Enter an initially reluctant activist, parish priest, Father Barry. Urged by Edie to do something about the mob violence that took Joey away from her, he tries to draw media attention to the crookedness and violence on the waterfront while getting at least some of the longshoremen to stand up to Friendly.

Friendly’s eventual indictment for criminal activities sets Terry up as a key witness for the prosecution, eventually leading to the climactic waterfront brawl and Terry’s moral redemption.

“On the Waterfront” is a great film. But the play finds Schulberg back in his nihilistic, What Makes Sammy Run? mode. Kazan’s film, while realistic and gritty, still somehow manages a relatively happy ending in which virtue is ultimately rewarded. Schulberg’s play, however, takes a decidedly dimmer view of the American experience.

Schulberg’s stage version indicts the full spectrum of suspects, not just the mob-owned union thugs. Singled out as well are the complicit cops and pliant politicians who are happy to do what it takes to win large campaign contributions from the usual suspects—something that’s not much different even today as unions and corporate CEOs alike connive with willing politicians to engage in our current ruinous Russian Roulette game of crony capitalism.

Organized religion isn’t spared either in Schulberg’s stage play. Both Father Barry’s older and presumably wiser pastor and the Church hierarchy above them both are keenly aware of the mob’s and the politicians’ generous contributions to the Church coffers. They, too, don’t want Father Barry or anyone else rocking their monetary boat either.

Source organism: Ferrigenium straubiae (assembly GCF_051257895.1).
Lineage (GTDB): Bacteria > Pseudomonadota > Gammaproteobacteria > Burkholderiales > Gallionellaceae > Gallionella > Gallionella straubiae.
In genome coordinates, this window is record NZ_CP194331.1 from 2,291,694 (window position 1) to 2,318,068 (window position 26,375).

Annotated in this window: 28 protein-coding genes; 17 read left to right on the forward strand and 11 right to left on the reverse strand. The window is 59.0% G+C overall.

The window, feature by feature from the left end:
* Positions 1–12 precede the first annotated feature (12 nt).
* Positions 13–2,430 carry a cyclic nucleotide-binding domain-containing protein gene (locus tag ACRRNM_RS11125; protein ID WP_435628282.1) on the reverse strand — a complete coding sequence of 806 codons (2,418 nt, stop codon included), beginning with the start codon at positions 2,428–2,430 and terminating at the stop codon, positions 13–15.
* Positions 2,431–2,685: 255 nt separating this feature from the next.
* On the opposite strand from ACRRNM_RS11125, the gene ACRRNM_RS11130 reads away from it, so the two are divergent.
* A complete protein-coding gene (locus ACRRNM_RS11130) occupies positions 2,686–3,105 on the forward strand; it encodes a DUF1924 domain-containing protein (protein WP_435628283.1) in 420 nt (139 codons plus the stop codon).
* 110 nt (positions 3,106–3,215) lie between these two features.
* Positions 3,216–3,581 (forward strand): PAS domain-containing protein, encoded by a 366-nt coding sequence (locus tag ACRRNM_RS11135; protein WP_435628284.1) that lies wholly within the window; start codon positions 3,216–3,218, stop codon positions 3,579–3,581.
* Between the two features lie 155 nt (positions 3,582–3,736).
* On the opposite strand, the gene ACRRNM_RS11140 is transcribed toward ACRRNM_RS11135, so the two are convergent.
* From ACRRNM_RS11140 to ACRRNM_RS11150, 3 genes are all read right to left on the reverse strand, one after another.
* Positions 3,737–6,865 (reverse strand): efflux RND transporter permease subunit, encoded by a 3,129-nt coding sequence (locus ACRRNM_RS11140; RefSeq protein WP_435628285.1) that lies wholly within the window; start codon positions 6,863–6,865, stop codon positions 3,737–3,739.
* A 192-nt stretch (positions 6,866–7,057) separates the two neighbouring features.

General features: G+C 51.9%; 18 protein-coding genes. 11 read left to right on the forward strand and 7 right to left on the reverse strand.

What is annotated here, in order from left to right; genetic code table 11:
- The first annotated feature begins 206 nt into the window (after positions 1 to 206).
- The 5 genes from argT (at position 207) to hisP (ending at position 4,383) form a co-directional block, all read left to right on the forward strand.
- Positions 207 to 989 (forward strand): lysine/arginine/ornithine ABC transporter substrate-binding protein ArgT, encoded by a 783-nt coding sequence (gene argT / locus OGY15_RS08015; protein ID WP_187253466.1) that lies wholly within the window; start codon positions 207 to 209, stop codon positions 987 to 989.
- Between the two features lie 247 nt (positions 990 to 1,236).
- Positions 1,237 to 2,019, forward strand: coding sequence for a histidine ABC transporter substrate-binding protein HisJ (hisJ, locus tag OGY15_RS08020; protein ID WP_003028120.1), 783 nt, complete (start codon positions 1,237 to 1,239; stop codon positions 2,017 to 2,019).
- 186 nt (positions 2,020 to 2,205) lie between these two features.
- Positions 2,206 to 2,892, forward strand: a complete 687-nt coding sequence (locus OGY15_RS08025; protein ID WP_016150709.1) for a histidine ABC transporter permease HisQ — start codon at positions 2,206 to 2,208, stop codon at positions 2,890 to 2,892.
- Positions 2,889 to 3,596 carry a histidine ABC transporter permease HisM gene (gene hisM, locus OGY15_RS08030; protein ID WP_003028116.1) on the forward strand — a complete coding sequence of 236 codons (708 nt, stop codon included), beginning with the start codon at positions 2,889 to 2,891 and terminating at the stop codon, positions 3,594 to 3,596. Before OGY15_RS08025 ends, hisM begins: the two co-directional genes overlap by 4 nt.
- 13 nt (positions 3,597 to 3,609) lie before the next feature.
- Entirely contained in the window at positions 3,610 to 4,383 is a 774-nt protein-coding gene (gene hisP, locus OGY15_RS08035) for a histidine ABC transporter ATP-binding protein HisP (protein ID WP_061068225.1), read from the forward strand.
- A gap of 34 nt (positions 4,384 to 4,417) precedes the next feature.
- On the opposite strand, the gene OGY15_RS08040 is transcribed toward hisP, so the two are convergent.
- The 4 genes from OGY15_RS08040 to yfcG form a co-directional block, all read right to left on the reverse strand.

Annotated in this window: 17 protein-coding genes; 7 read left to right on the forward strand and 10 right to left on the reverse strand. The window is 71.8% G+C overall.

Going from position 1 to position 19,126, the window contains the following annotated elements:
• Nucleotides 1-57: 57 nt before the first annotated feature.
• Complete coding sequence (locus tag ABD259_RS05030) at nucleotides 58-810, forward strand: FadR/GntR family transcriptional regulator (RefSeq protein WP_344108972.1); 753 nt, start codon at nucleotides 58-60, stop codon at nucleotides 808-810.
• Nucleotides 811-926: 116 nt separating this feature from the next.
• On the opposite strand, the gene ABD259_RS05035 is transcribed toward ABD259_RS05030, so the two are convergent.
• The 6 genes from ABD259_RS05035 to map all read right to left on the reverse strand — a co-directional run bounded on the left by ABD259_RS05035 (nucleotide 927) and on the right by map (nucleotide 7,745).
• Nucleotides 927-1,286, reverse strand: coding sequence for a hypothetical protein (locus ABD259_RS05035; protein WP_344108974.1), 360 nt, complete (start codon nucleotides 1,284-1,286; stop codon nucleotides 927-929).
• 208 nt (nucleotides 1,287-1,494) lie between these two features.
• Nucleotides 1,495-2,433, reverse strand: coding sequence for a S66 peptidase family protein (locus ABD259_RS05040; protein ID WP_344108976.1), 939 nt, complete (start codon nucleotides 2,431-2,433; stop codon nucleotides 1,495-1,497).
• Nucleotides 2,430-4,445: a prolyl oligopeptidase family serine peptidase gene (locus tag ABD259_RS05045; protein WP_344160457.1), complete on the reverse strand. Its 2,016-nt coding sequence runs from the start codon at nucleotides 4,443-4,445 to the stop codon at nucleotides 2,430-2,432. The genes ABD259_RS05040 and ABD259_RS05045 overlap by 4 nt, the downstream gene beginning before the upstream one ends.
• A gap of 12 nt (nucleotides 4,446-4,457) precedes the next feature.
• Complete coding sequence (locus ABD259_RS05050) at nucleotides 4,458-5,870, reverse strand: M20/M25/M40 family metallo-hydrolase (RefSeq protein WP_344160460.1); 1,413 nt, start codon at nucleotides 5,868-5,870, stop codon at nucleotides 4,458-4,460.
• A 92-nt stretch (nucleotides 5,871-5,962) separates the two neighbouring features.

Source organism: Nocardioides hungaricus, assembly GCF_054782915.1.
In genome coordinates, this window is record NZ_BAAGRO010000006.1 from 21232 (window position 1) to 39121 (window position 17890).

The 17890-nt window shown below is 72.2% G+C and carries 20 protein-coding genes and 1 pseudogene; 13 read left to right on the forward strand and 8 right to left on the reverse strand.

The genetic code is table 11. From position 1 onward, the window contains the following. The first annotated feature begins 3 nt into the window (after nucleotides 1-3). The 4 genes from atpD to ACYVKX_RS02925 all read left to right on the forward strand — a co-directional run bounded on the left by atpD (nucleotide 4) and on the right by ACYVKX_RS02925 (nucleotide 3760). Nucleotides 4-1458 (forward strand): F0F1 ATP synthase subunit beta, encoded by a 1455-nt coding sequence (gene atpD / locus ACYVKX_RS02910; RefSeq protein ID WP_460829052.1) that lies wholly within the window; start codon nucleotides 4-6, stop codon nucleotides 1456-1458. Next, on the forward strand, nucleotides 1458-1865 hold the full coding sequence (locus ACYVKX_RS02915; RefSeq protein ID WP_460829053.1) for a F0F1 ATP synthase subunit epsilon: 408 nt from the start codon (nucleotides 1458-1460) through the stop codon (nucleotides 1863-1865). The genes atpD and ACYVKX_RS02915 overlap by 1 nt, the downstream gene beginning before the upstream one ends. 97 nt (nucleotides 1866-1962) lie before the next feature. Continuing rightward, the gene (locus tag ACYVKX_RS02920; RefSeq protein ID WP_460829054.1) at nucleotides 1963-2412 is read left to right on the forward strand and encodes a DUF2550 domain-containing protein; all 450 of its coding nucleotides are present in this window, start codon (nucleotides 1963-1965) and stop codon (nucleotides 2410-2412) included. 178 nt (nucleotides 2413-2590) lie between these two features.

Clearly, Schulberg’s world is a chilling box canyon of immorality from which there is no apparent escape. Although the film and the play are set in the early 1950s, they look eerily prescient when we realize how far down the hole our public and religious institutions have fallen in the last half century. And that’s the master-stroke of American Century’s timing. This seemingly old war horse of a play is still shockingly on target in 2012.

Johnny Friendly (Bruce Alan Rauscher, center) and his happy gang of union thugs. (Credit: Dennis Deloria.)


American Century’s production of Schulberg’s play is not lavish. It’s realistic, well-acted, and believably presented. With the exception of principal characters Terry Malloy (Jack Powers), his brother Charley (Christopher Herring), Edie Doyle (Caitlin Shea), and Father Barry (Matt Dewberry), the remainder of the ensemble cast undertakes numerous roles, with the same actors playing both good guys and bad guys interchangeably.

Optimally, American Century would have been able to field a larger cast, which would have made the play’s many characters easier for the audience to identify at the outset. But given today’s arts budget situation, that probably wasn’t possible. So platooning a smaller subset of actors was the best way to go.

To accomplish their rapid role changers, the ensemble players generally switched roles à la Spencer Tracy in his unique take on Dr. Jekyll and Mr. Hyde. For his film portrayal of the dual role, he differentiated his identities without makeup or special effects but by means of facial changes and mannerisms alone.

In the main, the actors did a great job juggling their various roles believably, using Tracy-like facial expressions and slight alterations in dress to convey the switches. However, until audience members—including this reviewer—got the hang of what was going on, this juggling of parts proved a bit difficult when it came to telling the characters apart.

Fortunately, the principal characters were able to establish a strong core ensemble, and they were the ones who kept things going while the rest of us figured out just who was who.

As Terry Malloy, Jack Powers seemed exactly the right choice. Attractive, muscular, a complicated bundle of testosterone and honesty, Powers’ Malloy follows an uneasy trajectory as he tries to adapt his moral vision and physical strength and courage first to the old ways and, later, to the path of righteousness being urged on him by Edie and Father Barry.